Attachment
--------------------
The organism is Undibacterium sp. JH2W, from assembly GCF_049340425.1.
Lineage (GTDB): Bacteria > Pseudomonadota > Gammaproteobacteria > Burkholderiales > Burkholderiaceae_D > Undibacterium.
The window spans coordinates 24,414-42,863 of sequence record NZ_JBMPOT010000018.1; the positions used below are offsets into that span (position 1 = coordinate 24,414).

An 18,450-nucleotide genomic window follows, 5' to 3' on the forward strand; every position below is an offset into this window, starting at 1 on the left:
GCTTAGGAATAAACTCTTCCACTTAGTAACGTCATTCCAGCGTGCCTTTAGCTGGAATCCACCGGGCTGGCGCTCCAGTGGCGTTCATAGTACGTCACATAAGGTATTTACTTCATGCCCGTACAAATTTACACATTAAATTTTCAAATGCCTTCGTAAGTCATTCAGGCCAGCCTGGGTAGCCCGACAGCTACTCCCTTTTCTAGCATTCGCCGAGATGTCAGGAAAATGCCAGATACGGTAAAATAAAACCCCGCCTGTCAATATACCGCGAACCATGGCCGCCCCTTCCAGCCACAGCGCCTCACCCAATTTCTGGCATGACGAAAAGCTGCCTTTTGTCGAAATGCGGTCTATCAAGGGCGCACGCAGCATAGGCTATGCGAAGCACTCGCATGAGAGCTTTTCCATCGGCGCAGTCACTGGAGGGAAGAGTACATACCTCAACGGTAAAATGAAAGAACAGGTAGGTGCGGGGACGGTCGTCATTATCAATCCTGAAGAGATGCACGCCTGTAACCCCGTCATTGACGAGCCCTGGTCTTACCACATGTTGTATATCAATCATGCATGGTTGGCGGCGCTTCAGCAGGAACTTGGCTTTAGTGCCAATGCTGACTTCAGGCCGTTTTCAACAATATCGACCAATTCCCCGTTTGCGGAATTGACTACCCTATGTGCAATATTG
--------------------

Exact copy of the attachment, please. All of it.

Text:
The organism is Undibacterium sp. JH2W, from assembly GCF_049340425.1.
Lineage (GTDB): Bacteria > Pseudomonadota > Gammaproteobacteria > Burkholderiales > Burkholderiaceae_D > Undibacterium.
The window spans coordinates 24,414-42,863 of sequence record NZ_JBMPOT010000018.1; the positions used below are offsets into that span (position 1 = coordinate 24,414).

An 18,450-nucleotide genomic window follows, 5' to 3' on the forward strand; every position below is an offset into this window, starting at 1 on the left:
GCTTAGGAATAAACTCTTCCACTTAGTAACGTCATTCCAGCGTGCCTTTAGCTGGAATCCACCGGGCTGGCGCTCCAGTGGCGTTCATAGTACGTCACATAAGGTATTTACTTCATGCCCGTACAAATTTACACATTAAATTTTCAAATGCCTTCGTAAGTCATTCAGGCCAGCCTGGGTAGCCCGACAGCTACTCCCTTTTCTAGCATTCGCCGAGATGTCAGGAAAATGCCAGATACGGTAAAATAAAACCCCGCCTGTCAATATACCGCGAACCATGGCCGCCCCTTCCAGCCACAGCGCCTCACCCAATTTCTGGCATGACGAAAAGCTGCCTTTTGTCGAAATGCGGTCTATCAAGGGCGCACGCAGCATAGGCTATGCGAAGCACTCGCATGAGAGCTTTTCCATCGGCGCAGTCACTGGAGGGAAGAGTACATACCTCAACGGTAAAATGAAAGAACAGGTAGGTGCGGGGACGGTCGTCATTATCAATCCTGAAGAGATGCACGCCTGTAACCCCGTCATTGACGAGCCCTGGTCTTACCACATGTTGTATATCAATCATGCATGGTTGGCGGCGCTTCAGCAGGAACTTGGCTTTAGTGCCAATGCTGACTTCAGGCCGTTTTCAACAATATCGACCAATTCCCCGTTTGCGGAATTGACTACCCTATGTGCAATATTG